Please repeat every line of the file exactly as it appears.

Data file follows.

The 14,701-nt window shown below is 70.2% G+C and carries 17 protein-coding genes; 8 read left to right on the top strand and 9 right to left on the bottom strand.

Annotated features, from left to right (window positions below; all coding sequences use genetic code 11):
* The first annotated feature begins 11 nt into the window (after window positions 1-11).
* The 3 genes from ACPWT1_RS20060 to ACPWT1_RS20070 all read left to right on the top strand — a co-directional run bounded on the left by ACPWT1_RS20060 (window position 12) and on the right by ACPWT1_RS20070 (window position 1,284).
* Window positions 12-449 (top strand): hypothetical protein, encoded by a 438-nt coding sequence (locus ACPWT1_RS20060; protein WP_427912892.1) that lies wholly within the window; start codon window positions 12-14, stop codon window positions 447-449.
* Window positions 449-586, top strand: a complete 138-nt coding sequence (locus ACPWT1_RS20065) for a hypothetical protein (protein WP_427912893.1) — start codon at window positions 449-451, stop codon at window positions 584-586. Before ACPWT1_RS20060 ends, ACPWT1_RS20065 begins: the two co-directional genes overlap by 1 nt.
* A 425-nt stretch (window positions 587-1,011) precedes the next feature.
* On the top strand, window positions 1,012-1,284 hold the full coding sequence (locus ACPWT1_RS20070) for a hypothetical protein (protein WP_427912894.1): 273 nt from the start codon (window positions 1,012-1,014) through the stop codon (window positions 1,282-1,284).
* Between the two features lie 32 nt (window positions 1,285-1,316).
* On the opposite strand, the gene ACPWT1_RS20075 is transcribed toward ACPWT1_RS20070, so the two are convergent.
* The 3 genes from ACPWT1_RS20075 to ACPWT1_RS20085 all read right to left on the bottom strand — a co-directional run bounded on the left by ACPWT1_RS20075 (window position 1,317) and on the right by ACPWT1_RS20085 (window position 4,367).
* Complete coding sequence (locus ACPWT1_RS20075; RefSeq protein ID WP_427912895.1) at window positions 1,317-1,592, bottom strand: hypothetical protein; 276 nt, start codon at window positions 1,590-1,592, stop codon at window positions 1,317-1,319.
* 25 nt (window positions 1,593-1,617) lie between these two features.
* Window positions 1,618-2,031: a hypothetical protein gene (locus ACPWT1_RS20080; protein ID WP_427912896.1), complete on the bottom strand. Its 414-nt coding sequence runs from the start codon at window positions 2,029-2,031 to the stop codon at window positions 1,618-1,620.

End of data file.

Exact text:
The 14,701-nt window shown below is 70.2% G+C and carries 17 protein-coding genes; 8 read left to right on the top strand and 9 right to left on the bottom strand.

Annotated features, from left to right (window positions below; all coding sequences use genetic code 11):
* The first annotated feature begins 11 nt into the window (after window positions 1-11).
* The 3 genes from ACPWT1_RS20060 to ACPWT1_RS20070 all read left to right on the top strand — a co-directional run bounded on the left by ACPWT1_RS20060 (window position 12) and on the right by ACPWT1_RS20070 (window position 1,284).
* Window positions 12-449 (top strand): hypothetical protein, encoded by a 438-nt coding sequence (locus ACPWT1_RS20060; protein WP_427912892.1) that lies wholly within the window; start codon window positions 12-14, stop codon window positions 447-449.
* Window positions 449-586, top strand: a complete 138-nt coding sequence (locus ACPWT1_RS20065) for a hypothetical protein (protein WP_427912893.1) — start codon at window positions 449-451, stop codon at window positions 584-586. Before ACPWT1_RS20060 ends, ACPWT1_RS20065 begins: the two co-directional genes overlap by 1 nt.
* A 425-nt stretch (window positions 587-1,011) precedes the next feature.
* On the top strand, window positions 1,012-1,284 hold the full coding sequence (locus ACPWT1_RS20070) for a hypothetical protein (protein WP_427912894.1): 273 nt from the start codon (window positions 1,012-1,014) through the stop codon (window positions 1,282-1,284).
* Between the two features lie 32 nt (window positions 1,285-1,316).
* On the opposite strand, the gene ACPWT1_RS20075 is transcribed toward ACPWT1_RS20070, so the two are convergent.
* The 3 genes from ACPWT1_RS20075 to ACPWT1_RS20085 all read right to left on the bottom strand — a co-directional run bounded on the left by ACPWT1_RS20075 (window position 1,317) and on the right by ACPWT1_RS20085 (window position 4,367).
* Complete coding sequence (locus ACPWT1_RS20075; RefSeq protein ID WP_427912895.1) at window positions 1,317-1,592, bottom strand: hypothetical protein; 276 nt, start codon at window positions 1,590-1,592, stop codon at window positions 1,317-1,319.
* 25 nt (window positions 1,593-1,617) lie between these two features.
* Window positions 1,618-2,031: a hypothetical protein gene (locus ACPWT1_RS20080; protein ID WP_427912896.1), complete on the bottom strand. Its 414-nt coding sequence runs from the start codon at window positions 2,029-2,031 to the stop codon at window positions 1,618-1,620.